Amoeblog

(Wherein our hero looks back - and sees so much bleached denim.)

Posted by Job O Brother, June 2, 2014 12:21pm | Post a Comment

LOWS 1989
It's 1989 and things are lookin' up... side-down.


The final year of junior high was heavy for my 8th grade class at Live Oak Waldorf School.

We’d bonded unusually deep; our eccentric education, overseen by the same, stern woman annually and paid for by unconventional, often dysfunctional parents, made us peers not just of age and fads, but in isolation: we weren’t represented in popular culture – there weren’t Cosby kids too poor to afford clothes or dental work; INXS wasn’t singing about the world of antiquity, accompanied by recorder ensemble; the cast on Facts of Life never gathered in a bi-monthly circle to share from their hearts until everyone wept and atoned and affirmed admiration for each other – then broke for their next class on American folk dancing.

blair jo
"I'm afraid being raised without an understanding of more mainstream, cultural norms
is going to handicap my trajectory in life, Tootie."

The final months of that semester were strange; our lessons became devoted to one, final project: a run of Shakespeare’s As You Like It, barely edited, performed for the public by either of two casts, each featuring the same students in alternate roles.

It was our teacher’s idea this would avoid certain students having all the glory of lead parts. While well-intended, it instead ensured that shier kids who’d have preferred to skip the spotlight, couldn’t; it meant everyone had two characters to memorize – quite a task, considering this was most pupils’ introduction to iambic pentameter – and made what would have been the natural, unfriendly phenomena of critical comparison between kids’ acting skills even more impossible to avoid.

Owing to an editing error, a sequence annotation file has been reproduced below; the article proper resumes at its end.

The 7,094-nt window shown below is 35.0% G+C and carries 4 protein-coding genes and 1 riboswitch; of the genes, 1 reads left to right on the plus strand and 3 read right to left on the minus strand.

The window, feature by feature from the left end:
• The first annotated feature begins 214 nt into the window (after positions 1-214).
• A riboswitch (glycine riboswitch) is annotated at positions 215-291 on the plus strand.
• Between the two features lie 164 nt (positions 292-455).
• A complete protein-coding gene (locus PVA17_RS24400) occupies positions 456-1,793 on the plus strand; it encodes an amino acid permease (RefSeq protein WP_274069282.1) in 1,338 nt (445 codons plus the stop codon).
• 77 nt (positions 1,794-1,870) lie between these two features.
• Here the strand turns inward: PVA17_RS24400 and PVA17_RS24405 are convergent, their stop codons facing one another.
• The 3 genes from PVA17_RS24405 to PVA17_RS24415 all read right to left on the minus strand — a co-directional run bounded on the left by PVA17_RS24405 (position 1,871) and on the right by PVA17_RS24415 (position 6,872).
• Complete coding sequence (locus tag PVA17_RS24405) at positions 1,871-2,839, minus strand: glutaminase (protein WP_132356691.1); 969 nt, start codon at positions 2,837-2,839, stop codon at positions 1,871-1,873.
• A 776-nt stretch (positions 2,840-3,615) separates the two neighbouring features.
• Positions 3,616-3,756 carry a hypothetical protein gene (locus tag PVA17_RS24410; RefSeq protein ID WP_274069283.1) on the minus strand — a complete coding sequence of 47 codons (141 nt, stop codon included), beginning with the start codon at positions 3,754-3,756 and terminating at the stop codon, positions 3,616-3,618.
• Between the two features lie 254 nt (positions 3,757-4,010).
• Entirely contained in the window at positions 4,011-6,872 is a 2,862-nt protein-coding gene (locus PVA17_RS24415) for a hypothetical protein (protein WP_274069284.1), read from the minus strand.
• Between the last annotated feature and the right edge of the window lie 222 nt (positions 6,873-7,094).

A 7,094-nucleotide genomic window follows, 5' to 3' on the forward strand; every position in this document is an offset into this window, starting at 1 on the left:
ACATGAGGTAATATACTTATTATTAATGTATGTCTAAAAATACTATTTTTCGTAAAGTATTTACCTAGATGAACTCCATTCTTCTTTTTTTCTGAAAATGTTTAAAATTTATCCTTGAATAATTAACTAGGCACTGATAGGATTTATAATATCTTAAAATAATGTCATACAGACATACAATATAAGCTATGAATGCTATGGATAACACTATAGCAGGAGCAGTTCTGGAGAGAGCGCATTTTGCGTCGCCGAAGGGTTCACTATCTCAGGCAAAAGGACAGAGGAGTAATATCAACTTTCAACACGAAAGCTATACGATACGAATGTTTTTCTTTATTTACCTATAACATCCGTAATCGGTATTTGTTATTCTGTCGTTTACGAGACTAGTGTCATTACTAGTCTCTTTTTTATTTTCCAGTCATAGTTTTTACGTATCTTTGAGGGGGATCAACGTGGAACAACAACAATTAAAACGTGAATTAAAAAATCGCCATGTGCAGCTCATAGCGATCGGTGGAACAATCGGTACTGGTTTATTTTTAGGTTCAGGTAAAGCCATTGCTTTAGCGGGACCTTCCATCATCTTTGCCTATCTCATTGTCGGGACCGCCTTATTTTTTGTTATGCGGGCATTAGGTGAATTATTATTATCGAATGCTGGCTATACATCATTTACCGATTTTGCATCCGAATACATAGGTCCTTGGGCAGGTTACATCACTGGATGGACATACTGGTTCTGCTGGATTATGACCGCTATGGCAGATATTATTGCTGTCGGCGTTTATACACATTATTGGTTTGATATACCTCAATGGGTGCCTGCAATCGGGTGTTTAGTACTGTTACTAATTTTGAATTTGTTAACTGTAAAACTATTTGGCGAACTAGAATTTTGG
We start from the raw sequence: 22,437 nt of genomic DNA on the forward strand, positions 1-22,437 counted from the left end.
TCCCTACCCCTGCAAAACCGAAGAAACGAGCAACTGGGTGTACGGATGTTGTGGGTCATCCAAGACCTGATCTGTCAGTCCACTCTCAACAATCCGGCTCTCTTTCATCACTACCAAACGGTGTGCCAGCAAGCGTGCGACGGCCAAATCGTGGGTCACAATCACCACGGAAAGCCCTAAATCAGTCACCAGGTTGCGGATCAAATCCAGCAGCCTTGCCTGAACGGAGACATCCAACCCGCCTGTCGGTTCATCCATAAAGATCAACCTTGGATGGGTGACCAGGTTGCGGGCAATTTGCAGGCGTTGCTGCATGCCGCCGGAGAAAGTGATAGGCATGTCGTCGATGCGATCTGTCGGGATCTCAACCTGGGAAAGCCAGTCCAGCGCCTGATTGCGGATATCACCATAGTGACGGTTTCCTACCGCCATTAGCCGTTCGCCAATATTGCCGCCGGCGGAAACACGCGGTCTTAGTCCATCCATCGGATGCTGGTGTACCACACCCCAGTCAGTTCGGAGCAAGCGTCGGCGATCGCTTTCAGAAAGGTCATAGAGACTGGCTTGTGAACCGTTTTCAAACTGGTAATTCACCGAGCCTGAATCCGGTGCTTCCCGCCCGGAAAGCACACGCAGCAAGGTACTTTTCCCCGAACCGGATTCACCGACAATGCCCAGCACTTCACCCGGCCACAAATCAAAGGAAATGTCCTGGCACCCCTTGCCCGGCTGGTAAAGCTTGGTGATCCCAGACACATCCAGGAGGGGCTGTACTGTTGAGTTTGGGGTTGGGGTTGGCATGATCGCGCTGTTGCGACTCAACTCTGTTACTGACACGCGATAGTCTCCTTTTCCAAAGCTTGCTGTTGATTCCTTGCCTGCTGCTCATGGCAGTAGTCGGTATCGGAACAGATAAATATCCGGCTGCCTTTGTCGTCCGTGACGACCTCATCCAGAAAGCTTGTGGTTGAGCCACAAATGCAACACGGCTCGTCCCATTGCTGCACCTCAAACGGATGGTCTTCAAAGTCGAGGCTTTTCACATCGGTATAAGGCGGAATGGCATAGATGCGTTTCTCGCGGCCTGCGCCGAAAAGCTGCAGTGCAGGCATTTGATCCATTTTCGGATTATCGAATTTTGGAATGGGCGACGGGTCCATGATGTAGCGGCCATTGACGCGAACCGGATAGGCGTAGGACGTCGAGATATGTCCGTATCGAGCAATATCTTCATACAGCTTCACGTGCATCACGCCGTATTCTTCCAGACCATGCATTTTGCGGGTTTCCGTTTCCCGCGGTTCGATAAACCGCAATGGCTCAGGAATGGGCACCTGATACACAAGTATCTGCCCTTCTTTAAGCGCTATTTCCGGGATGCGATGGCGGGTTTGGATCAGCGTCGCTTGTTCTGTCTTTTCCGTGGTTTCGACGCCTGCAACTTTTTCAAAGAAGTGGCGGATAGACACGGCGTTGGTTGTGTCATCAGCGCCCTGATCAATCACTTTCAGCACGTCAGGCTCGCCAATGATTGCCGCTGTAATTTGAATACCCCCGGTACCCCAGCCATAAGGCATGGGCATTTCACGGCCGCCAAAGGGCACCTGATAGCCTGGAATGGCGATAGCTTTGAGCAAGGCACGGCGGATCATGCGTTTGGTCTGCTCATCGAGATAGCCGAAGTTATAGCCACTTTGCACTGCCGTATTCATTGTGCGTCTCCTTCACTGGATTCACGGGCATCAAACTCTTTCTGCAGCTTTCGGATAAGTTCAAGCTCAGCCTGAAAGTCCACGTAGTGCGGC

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Novelty rap and the harsh realities of adolescence -- Freddy Rap and other strange happenings of 1987

Posted by Eric Brightwell, August 10, 2009 10:44am | Post a Comment
Back in 1987 and '88, before Chucky and the Leprechaun came along and divided the loyalties of urban cineastes along racial lines, Freddy and the hip-hop community were hand in metal-clawed glove. It was the year Nightmare on Elm Street 3 was released. Why did Freddy rap occur then and not sooner? There had been a building sense of unease for several years, as evinced in Rockwell's 1984 hit "Somebody's Watching Me" and Dana Dane's 1985 hit "Nightmares." It was the climax of the Cold War, after all. Nightmare on Elm Street 3 was widely viewed as the best entry in the series and was the most successful until FVJ in 2003. It may've just been me, but I also think 1987 was just a weird, wonderful year.

nightmare on elm street

For me, it was full of confusion and mystery. I'd grown somewhat comfortable with my classmates over the seven years of elementary school, but in 1987, I was off to junior high. The air on the school bus was a gaseous psychotropic cocktail of aquanet and Jheri Curl. When the smoke cleared, I found myself at Jefferson Jr High, in the middle of town. The formerly all-white school, my black Social Studies teacher informed us, had been the domain of the devil and his wife (a witch) when he was growing up during segregation. I later figured out her reasons for creating that myth, but it might as well have been true to me at the time. Junior High, in contrast to the relative peace of elementary school, was a trial by fire where violence could and frequently did break out as the pecking order got sorted out. I quickly learned to never use the restrooms. There was tremendous pressure to adopt a sort of uniform with classmates scrutinizing and passing judgment on hair, jackets, shirts, pants, shoes, musical tastes, &c. Brands and styles of (generally tightrolled) jeans (something I'd honestly never thought about) were cyphers that revealed more about their wearer's personality and background than their cracking voices ever could.

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